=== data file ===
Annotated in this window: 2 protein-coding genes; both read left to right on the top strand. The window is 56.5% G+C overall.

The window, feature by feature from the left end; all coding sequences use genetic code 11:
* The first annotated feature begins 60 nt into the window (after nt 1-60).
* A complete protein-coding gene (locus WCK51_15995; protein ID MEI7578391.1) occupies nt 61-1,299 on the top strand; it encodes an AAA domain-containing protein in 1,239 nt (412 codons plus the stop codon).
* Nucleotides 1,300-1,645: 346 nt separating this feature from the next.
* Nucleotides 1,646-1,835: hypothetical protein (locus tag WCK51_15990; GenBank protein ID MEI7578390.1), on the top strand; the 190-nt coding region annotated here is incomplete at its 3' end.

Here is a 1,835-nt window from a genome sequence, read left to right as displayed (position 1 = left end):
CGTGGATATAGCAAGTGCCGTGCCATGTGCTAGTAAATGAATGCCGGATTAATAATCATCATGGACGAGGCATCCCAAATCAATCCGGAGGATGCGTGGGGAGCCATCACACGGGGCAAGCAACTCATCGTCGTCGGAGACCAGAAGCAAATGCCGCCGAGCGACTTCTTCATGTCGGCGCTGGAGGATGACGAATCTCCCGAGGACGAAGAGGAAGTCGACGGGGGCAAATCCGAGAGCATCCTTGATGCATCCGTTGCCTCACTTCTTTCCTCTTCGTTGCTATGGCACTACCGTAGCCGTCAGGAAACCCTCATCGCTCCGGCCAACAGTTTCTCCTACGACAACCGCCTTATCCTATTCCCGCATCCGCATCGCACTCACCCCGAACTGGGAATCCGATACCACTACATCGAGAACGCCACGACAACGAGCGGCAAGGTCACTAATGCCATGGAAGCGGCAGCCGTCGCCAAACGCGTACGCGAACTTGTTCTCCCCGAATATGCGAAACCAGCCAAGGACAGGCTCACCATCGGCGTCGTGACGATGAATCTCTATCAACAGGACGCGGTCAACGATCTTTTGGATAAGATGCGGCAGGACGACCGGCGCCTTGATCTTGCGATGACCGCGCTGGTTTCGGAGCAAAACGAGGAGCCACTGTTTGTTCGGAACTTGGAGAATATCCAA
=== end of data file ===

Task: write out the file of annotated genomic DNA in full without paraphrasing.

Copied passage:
Annotated in this window: 2 protein-coding genes; both read left to right on the top strand. The window is 56.5% G+C overall.

The window, feature by feature from the left end; all coding sequences use genetic code 11:
* The first annotated feature begins 60 nt into the window (after nt 1-60).
* A complete protein-coding gene (locus WCK51_15995; protein ID MEI7578391.1) occupies nt 61-1,299 on the top strand; it encodes an AAA domain-containing protein in 1,239 nt (412 codons plus the stop codon).
* Nucleotides 1,300-1,645: 346 nt separating this feature from the next.
* Nucleotides 1,646-1,835: hypothetical protein (locus tag WCK51_15990; GenBank protein ID MEI7578390.1), on the top strand; the 190-nt coding region annotated here is incomplete at its 3' end.

Here is a 1,835-nt window from a genome sequence, read left to right as displayed (position 1 = left end):
CGTGGATATAGCAAGTGCCGTGCCATGTGCTAGTAAATGAATGCCGGATTAATAATCATCATGGACGAGGCATCCCAAATCAATCCGGAGGATGCGTGGGGAGCCATCACACGGGGCAAGCAACTCATCGTCGTCGGAGACCAGAAGCAAATGCCGCCGAGCGACTTCTTCATGTCGGCGCTGGAGGATGACGAATCTCCCGAGGACGAAGAGGAAGTCGACGGGGGCAAATCCGAGAGCATCCTTGATGCATCCGTTGCCTCACTTCTTTCCTCTTCGTTGCTATGGCACTACCGTAGCCGTCAGGAAACCCTCATCGCTCCGGCCAACAGTTTCTCCTACGACAACCGCCTTATCCTATTCCCGCATCCGCATCGCACTCACCCCGAACTGGGAATCCGATACCACTACATCGAGAACGCCACGACAACGAGCGGCAAGGTCACTAATGCCATGGAAGCGGCAGCCGTCGCCAAACGCGTACGCGAACTTGTTCTCCCCGAATATGCGAAACCAGCCAAGGACAGGCTCACCATCGGCGTCGTGACGATGAATCTCTATCAACAGGACGCGGTCAACGATCTTTTGGATAAGATGCGGCAGGACGACCGGCGCCTTGATCTTGCGATGACCGCGCTGGTTTCGGAGCAAAACGAGGAGCCACTGTTTGTTCGGAACTTGGAGAATATCCAA